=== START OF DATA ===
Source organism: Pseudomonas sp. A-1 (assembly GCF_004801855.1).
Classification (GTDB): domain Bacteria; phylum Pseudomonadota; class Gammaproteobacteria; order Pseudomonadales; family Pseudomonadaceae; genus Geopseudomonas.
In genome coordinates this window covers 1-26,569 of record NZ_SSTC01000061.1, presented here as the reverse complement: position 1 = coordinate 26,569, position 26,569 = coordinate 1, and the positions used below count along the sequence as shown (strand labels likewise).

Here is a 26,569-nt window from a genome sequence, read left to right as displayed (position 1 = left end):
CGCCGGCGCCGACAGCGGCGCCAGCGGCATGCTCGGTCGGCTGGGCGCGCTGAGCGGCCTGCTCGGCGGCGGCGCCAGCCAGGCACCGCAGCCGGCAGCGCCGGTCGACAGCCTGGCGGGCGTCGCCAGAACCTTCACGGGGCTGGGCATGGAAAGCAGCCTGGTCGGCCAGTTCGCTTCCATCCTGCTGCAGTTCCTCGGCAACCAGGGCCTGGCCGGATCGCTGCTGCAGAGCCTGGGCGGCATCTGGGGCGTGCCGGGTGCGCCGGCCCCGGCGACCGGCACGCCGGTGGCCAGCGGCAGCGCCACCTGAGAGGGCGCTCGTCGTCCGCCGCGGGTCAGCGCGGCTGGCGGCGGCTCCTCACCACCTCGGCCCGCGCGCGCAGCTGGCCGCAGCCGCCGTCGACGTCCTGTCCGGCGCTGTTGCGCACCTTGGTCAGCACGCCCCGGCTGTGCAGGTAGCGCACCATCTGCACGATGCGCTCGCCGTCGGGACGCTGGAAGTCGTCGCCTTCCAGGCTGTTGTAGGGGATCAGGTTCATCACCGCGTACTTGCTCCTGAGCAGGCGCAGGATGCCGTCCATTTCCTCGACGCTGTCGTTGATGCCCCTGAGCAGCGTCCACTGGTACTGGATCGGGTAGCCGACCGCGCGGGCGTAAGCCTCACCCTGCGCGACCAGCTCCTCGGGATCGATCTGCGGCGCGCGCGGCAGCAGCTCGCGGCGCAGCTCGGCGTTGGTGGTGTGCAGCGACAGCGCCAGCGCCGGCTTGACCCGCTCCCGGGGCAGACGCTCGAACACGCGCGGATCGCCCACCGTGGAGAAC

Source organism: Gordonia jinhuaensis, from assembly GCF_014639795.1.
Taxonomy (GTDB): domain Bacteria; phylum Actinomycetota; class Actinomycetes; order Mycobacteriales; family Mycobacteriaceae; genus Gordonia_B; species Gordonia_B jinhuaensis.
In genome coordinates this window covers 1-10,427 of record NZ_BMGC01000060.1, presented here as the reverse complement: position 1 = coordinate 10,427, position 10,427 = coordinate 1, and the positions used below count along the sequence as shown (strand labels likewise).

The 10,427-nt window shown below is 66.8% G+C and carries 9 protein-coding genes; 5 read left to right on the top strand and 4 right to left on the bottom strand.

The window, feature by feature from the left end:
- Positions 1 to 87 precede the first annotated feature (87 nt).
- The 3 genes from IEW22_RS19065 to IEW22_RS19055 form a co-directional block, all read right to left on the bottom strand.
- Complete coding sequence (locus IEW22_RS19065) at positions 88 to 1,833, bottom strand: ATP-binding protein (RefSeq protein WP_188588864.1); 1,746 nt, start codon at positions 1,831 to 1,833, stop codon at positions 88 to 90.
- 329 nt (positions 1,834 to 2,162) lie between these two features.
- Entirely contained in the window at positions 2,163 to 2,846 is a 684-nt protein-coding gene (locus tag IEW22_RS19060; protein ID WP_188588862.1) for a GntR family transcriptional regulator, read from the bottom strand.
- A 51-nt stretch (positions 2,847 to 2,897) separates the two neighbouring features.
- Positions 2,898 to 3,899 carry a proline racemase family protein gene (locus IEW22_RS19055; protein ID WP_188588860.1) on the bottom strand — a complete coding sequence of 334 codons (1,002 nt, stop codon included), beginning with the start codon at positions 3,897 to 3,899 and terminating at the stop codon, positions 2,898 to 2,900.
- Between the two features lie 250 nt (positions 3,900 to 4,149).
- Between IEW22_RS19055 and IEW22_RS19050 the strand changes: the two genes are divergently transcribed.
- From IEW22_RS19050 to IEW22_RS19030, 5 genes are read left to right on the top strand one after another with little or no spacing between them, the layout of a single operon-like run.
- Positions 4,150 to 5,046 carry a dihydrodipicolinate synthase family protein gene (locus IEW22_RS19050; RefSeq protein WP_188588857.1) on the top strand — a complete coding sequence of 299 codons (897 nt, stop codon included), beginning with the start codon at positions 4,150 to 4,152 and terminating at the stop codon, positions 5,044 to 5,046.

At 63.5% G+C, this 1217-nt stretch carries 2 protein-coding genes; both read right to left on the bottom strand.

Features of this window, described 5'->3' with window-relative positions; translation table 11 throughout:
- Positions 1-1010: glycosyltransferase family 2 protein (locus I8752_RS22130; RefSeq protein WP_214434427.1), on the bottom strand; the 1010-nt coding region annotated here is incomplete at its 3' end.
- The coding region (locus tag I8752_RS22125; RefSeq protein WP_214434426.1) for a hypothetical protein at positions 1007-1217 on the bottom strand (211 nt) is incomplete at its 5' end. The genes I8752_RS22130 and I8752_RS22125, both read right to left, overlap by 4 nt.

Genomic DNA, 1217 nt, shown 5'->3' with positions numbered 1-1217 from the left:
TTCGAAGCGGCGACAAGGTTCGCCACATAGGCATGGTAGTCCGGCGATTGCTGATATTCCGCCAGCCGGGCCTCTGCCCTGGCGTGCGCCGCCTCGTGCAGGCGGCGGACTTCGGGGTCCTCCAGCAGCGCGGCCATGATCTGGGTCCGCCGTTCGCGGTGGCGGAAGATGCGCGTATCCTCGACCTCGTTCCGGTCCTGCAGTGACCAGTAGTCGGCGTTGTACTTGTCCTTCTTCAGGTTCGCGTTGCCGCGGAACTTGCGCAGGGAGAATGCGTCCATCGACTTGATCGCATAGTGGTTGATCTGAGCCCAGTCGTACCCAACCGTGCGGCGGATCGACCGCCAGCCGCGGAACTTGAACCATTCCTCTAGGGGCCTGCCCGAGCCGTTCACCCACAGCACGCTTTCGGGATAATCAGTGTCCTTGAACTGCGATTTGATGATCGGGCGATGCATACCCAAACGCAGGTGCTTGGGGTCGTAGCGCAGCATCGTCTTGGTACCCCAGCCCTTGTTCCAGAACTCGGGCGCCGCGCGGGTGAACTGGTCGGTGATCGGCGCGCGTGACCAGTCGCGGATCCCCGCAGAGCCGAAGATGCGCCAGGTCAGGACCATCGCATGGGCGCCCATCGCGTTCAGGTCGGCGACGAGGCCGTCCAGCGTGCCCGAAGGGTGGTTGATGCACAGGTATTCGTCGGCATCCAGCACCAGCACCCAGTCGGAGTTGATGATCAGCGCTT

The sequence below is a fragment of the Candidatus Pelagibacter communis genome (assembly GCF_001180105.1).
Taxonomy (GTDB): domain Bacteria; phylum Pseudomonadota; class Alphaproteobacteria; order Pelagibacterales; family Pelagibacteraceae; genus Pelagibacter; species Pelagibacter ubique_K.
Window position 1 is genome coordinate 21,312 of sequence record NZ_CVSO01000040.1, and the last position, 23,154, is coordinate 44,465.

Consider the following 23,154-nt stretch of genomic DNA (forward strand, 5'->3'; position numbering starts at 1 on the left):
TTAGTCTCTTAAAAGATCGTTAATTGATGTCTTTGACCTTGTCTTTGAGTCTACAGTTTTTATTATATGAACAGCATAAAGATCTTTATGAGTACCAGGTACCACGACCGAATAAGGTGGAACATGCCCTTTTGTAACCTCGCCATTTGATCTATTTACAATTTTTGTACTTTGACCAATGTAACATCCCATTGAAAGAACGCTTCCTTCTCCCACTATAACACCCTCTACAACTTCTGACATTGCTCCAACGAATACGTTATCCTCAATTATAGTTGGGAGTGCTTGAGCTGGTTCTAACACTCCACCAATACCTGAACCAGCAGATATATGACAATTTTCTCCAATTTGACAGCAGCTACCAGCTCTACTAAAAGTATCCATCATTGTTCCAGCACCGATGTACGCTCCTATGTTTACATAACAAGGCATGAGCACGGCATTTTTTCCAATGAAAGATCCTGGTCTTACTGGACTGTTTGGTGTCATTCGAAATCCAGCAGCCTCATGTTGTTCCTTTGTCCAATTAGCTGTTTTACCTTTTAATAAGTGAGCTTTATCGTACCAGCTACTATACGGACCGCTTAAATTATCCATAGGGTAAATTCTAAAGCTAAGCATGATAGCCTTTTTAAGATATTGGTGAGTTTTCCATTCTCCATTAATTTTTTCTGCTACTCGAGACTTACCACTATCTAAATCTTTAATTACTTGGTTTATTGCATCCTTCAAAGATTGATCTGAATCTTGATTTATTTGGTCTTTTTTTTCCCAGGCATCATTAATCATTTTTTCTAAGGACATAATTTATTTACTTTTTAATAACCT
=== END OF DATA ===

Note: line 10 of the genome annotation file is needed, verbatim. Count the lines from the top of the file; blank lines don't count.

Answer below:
The window, feature by feature from the left end: